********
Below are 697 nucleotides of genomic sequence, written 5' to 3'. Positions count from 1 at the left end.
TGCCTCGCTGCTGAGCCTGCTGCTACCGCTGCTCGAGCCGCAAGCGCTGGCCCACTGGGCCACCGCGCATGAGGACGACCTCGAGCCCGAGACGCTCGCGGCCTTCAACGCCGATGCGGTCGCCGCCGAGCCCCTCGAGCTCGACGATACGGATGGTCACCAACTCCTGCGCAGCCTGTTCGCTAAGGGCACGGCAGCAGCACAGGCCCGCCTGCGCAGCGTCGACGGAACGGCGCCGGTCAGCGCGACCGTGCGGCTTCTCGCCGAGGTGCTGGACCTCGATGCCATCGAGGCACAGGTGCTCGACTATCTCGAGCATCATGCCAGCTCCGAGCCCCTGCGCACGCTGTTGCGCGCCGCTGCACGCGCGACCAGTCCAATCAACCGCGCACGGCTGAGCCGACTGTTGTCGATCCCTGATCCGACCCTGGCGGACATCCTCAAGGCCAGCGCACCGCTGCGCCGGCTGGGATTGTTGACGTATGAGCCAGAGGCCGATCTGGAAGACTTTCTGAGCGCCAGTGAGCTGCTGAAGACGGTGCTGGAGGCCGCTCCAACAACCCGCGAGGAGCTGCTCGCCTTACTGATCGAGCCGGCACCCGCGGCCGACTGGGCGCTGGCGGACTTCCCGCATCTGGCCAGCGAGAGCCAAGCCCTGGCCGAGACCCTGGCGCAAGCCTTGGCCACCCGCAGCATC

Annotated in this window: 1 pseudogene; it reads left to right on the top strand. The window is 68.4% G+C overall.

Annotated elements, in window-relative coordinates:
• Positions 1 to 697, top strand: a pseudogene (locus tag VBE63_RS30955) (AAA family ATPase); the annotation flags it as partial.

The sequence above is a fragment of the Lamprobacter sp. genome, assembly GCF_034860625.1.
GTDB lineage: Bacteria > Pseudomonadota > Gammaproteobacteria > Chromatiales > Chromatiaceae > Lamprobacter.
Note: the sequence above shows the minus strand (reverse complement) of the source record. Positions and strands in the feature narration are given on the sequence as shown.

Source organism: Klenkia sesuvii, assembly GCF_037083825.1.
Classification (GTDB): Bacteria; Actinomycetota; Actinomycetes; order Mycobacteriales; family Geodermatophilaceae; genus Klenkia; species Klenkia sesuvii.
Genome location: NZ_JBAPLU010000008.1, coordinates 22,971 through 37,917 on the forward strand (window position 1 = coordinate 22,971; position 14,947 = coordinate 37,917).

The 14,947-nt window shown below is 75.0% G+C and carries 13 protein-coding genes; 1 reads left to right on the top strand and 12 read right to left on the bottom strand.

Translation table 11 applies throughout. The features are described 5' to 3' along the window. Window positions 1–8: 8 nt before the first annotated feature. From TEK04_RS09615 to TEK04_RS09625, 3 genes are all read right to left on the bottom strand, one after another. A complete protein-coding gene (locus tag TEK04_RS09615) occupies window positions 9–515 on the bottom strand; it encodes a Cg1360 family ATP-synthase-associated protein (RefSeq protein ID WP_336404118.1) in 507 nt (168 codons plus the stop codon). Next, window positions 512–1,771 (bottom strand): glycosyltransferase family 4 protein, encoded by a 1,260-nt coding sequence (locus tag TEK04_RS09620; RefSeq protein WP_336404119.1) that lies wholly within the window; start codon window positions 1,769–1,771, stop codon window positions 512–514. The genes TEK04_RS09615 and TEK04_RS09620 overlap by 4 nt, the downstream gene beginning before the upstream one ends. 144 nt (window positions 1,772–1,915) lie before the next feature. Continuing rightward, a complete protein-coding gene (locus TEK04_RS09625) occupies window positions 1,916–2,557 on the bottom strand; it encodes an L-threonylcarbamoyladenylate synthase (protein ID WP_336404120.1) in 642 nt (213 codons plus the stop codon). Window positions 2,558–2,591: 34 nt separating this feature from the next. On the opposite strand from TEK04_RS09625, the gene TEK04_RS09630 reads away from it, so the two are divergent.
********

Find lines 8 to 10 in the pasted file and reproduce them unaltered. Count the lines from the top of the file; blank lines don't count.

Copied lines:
Note: the sequence above shows the minus strand (reverse complement) of the source record. Positions and strands in the feature narration are given on the sequence as shown.

Source organism: Klenkia sesuvii, assembly GCF_037083825.1.
Classification (GTDB): Bacteria; Actinomycetota; Actinomycetes; order Mycobacteriales; family Geodermatophilaceae; genus Klenkia; species Klenkia sesuvii.